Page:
There’s a go-for-broke weirdness to American Elsewhere that’s almost irresistible. It’s set in Wink, New Mexico, a small town that doesn’t appear on any map and where ’50s nostalgia is enforced by a strict supernatural code. The town is bordered by a ramshackle motel where the caretaker plays checkers with ghosts and a truck stop where the local big shot sends his minions out to collect rat skull totems at the will of an evil typewriter. There are capricious ancient gods in the woods that offer pacts to the locals, and less tolerant creatures that make it unsafe to go out at night. And to top it all off, there’s an old government observatory on a nearby cliff where the lights have suddenly turned on, though no one’s worked there for decades.
Unsurprisingly, it’s kind of all over the place. It’s what the today kids might call a hot mess, if kids read books and they actually still say that.
Similarities to the work of Neil Gaiman and Stephen King are blatantly apparent, and they aren’t entirely flattering. Intentional or not, Bennett borrows a lot from other weird fantasy writers, from the folksy tone that inconsistently overwhelms the narration to the set pieces themselves. The book could be summed up as a story about American Gods that takes place Under A Dome. There’s a giant spider monster hidden in town and an info dump provided by a famous actor breaking character on a movie screen. Readers well-versed in genre fiction are likely to find these aspects of the novel embarrassing, as Bennett doesn’t display the light touch or assured hand of his obvious influences here.
A more positive comparison would be that American Elsewhere is very reminiscent of mid-career Bentley Little, minus his checklist of perversions. There’s tons of weird stuff going on, but at no point does ex-cop Mona Bright ever look up from what she’s doing and realize she’s giving a blowjob to her father. With plenty of short chapters and shifting viewpoints, the book cruises along when it’s focused on the town’s weirded-out inhabitants and the odd, imperious pandimensional beings that live amongst them. The alien misinterpretations of American “normal” are also a common Little theme. Anyone frustrated with Little’s fixation on sexual violence or who has fond memories of books like The Ignored will find a lot to like here.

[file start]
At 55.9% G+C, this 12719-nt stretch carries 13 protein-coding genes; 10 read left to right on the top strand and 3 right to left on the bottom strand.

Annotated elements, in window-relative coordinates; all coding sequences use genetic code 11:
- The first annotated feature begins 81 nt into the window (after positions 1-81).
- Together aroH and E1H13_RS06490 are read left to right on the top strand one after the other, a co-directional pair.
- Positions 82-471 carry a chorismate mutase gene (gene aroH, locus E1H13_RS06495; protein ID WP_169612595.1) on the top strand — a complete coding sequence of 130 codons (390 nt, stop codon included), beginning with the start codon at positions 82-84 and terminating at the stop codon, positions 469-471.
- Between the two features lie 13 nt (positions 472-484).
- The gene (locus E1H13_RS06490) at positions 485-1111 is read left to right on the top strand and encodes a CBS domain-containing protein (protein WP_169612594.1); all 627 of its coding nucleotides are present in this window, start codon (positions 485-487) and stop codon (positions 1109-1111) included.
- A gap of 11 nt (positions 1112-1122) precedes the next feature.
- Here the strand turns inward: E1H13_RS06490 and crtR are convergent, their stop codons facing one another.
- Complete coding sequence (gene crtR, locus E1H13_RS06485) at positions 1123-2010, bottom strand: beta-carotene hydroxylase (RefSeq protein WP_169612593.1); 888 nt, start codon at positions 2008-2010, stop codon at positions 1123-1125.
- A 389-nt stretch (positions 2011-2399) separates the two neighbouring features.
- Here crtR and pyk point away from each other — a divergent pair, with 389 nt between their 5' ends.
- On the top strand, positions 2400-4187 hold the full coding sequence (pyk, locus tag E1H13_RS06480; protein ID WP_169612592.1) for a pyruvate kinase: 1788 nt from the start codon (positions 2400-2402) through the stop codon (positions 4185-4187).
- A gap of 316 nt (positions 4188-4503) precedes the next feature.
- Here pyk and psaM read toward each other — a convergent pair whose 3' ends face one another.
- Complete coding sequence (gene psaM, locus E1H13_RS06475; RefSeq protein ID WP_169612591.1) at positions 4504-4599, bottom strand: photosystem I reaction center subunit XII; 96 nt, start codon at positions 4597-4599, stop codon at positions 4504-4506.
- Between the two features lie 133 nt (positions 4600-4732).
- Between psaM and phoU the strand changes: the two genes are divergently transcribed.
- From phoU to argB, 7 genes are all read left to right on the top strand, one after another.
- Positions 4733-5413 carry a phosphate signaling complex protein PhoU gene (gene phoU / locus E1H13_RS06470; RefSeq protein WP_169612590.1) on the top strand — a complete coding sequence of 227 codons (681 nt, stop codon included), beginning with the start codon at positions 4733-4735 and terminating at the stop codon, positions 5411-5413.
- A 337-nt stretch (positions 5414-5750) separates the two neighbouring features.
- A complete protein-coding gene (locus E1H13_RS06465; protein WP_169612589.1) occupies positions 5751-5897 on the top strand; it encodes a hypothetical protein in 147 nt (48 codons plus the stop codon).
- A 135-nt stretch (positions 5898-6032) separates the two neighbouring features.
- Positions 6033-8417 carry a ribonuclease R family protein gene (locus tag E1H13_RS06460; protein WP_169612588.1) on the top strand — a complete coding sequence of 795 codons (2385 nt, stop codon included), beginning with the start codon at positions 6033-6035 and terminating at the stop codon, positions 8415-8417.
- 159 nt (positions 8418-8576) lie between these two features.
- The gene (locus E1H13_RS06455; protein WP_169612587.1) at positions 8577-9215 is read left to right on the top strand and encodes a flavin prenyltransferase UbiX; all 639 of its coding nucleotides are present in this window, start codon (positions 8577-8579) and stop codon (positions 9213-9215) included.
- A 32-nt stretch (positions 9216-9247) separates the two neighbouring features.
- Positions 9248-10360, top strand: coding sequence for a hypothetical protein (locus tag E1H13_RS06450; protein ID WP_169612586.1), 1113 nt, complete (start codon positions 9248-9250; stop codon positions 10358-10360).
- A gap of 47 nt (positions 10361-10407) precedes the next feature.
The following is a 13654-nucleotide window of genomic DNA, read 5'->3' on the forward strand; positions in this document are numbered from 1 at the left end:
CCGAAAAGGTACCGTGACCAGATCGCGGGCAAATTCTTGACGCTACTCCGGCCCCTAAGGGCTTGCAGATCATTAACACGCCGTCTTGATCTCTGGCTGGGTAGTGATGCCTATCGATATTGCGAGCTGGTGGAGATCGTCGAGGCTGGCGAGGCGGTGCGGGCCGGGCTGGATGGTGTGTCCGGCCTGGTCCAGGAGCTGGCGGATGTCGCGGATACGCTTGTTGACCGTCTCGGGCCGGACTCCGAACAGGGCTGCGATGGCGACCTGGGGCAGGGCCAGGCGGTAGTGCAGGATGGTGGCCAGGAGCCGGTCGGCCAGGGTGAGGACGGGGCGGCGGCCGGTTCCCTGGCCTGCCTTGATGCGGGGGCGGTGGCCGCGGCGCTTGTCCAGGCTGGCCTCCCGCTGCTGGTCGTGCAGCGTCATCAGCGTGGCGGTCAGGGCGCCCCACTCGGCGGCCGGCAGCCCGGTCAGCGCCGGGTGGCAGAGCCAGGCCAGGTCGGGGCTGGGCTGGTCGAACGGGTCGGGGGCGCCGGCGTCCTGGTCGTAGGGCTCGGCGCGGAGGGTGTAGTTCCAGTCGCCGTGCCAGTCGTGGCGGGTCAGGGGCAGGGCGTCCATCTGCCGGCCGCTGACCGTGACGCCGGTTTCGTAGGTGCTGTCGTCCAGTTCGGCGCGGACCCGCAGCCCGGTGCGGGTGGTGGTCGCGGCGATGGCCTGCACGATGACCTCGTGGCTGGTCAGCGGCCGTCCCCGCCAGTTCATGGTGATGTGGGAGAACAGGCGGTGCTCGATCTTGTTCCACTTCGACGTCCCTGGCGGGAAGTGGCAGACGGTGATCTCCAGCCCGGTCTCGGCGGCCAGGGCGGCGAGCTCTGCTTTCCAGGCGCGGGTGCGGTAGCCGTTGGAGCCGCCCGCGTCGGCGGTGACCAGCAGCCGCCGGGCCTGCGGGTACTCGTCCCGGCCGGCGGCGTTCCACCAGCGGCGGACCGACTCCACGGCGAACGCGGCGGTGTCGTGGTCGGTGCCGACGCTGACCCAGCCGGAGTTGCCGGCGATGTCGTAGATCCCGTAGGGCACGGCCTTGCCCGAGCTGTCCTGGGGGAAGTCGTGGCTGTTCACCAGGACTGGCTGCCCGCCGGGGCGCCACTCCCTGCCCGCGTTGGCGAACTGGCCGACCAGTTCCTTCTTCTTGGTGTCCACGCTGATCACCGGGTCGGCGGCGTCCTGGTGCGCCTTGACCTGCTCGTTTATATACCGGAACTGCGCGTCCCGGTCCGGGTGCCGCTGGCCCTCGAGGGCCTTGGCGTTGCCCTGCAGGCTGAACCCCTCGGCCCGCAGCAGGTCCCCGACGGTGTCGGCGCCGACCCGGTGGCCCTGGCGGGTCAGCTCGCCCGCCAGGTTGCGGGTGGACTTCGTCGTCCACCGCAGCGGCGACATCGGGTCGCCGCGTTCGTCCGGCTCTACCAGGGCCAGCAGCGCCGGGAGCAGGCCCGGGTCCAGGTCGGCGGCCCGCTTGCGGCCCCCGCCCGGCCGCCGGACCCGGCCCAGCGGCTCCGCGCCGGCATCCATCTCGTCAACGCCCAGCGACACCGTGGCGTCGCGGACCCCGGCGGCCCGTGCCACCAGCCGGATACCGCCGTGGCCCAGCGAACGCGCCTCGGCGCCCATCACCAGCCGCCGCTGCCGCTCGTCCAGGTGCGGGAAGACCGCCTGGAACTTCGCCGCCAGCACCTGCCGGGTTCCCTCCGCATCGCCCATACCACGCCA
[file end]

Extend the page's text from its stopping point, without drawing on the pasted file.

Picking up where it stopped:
But that’s ultimately the problem with American Elsewhere. There is a lot to like, but it doesn’t fit together at all. If the story was centered solely on the town’s inhabitants, there’s no doubt I’d be more forgiving of its loose ends. I’d probably be over the moon for it. But the book begins and ends by focusing on an insufferable interloper– the aforementioned Mona Bright– a very slow investigator who stumbles into Wink with a weighty, undeserved destiny hovering over her.
Like a lot of contemporary fantasy protagonists, Mona’s unapologetically bitchy and disinterested in everything around her. She sucks all the fun out of visiting a town where aliens are desperately trying to maintain a stereotypical American facade while simultaneously engaging in a murderous sibling rivalry stemming from pandimensional abandonment issues. She doesn’t belong there, and it’s hard to root for her to get her act together and save reality when it would be better if she was excised from it entirely. There’s enough going on in American Elsewhere already, and bookending it with the journey of a character who doesn’t even want to be there proves disastrous for a story that is too unwieldy to support any insignificant parts.
 That said, though King’s viewpoint is consistent, I would recommend American Elsewhere over the misanthropic, anti-bullying screed Under The Dome any day. Allow me to save you some time– Aliens are jerks and people will turn into rapists and serial killers at the drop of a dome.